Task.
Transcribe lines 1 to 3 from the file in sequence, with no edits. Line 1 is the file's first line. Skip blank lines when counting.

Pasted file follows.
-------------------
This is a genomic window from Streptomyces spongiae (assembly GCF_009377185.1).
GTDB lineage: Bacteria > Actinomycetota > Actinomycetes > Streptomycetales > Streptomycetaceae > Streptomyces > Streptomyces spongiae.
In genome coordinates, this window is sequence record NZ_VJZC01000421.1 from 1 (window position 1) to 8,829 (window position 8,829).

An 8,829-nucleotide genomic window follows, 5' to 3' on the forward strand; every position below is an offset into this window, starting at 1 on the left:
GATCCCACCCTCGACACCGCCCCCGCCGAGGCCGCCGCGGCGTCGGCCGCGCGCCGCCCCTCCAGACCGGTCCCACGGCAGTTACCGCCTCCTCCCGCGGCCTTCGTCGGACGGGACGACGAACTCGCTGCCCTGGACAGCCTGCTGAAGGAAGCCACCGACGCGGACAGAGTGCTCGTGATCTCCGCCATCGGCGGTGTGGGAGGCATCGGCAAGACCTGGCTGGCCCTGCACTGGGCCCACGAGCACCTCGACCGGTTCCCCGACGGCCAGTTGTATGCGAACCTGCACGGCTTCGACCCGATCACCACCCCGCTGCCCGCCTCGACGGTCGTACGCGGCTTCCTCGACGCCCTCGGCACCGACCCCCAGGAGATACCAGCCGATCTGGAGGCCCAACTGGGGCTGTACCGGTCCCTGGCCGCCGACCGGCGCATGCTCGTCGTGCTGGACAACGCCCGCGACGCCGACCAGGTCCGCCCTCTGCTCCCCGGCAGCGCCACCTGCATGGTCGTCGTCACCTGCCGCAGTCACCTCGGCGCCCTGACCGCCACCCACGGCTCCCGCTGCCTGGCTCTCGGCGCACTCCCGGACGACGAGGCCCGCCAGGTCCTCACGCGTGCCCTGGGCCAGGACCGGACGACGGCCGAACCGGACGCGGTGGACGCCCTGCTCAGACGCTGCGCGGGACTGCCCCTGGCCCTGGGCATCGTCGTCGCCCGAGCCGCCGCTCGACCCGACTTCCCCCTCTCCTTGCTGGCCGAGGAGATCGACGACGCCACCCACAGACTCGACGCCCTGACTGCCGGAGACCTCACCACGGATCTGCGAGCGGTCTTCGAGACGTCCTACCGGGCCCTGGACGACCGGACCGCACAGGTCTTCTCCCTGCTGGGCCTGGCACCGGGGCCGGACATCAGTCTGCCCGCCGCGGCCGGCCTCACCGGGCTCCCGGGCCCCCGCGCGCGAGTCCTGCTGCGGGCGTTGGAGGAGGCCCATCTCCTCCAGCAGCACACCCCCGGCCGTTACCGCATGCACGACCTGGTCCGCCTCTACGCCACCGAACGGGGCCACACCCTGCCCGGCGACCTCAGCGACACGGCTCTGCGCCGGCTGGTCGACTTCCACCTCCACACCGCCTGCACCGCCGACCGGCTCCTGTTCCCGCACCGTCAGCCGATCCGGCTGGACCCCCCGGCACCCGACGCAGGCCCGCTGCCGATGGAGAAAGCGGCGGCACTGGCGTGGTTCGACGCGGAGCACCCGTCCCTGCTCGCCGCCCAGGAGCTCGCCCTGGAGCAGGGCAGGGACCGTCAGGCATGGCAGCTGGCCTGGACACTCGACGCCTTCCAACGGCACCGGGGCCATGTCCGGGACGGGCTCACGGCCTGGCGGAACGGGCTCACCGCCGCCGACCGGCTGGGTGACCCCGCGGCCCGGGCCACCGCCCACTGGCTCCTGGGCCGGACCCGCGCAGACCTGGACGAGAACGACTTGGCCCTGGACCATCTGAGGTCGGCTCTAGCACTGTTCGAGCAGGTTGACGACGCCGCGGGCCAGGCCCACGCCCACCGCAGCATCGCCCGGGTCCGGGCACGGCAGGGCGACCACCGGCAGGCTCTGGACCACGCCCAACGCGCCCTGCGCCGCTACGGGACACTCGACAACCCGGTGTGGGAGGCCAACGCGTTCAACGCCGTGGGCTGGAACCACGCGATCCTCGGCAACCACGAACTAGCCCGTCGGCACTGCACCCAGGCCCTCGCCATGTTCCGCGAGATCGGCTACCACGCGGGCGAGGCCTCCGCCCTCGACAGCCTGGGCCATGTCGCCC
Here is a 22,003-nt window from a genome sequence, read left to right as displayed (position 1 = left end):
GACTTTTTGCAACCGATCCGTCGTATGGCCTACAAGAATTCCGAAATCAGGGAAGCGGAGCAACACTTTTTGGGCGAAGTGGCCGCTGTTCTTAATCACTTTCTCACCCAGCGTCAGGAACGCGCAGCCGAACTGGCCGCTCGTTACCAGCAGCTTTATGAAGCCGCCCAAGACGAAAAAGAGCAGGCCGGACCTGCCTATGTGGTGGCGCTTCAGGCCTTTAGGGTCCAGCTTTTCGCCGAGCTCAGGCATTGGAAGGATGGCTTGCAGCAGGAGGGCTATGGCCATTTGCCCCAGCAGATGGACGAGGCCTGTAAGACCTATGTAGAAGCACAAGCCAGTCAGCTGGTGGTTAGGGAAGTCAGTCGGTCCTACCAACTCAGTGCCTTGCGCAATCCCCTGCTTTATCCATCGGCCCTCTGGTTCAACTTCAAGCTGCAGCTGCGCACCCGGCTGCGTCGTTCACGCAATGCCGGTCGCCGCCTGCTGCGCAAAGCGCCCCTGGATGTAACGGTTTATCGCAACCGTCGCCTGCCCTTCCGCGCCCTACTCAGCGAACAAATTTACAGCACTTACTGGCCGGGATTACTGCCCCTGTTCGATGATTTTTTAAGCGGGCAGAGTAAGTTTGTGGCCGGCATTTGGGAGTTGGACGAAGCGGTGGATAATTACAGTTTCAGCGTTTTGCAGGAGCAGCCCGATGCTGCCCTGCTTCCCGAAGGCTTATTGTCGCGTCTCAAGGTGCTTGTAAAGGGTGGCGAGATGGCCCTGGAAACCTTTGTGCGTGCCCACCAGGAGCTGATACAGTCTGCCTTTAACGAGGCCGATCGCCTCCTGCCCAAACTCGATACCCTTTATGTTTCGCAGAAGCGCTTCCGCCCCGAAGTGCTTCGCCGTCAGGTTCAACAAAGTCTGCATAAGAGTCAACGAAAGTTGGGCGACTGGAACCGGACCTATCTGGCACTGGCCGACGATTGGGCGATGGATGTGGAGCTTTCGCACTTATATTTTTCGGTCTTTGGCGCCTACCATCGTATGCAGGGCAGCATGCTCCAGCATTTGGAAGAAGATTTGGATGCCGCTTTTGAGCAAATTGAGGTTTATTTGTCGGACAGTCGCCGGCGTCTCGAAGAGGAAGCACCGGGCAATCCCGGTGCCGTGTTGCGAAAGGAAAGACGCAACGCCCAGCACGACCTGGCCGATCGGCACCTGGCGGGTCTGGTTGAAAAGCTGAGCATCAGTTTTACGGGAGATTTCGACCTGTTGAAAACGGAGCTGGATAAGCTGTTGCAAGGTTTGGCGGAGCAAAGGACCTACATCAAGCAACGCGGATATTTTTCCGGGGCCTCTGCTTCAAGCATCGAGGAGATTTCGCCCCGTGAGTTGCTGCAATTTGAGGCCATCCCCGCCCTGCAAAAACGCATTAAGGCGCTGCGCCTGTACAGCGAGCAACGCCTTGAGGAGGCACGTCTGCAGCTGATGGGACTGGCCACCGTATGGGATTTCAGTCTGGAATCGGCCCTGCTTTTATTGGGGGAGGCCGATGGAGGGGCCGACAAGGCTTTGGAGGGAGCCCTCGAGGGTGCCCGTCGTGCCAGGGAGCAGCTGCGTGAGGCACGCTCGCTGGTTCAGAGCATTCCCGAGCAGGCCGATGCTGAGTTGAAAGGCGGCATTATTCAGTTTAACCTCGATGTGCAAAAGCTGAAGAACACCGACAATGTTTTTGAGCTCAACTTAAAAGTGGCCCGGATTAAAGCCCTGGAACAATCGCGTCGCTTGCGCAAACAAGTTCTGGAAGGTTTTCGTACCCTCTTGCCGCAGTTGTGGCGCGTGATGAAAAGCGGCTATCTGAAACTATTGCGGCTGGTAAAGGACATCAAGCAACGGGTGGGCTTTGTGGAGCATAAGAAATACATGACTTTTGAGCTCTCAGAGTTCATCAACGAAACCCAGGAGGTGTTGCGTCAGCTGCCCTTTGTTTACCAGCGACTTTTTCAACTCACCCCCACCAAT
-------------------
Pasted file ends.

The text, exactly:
This is a genomic window from Streptomyces spongiae (assembly GCF_009377185.1).
GTDB lineage: Bacteria > Actinomycetota > Actinomycetes > Streptomycetales > Streptomycetaceae > Streptomyces > Streptomyces spongiae.
In genome coordinates, this window is sequence record NZ_VJZC01000421.1 from 1 (window position 1) to 8,829 (window position 8,829).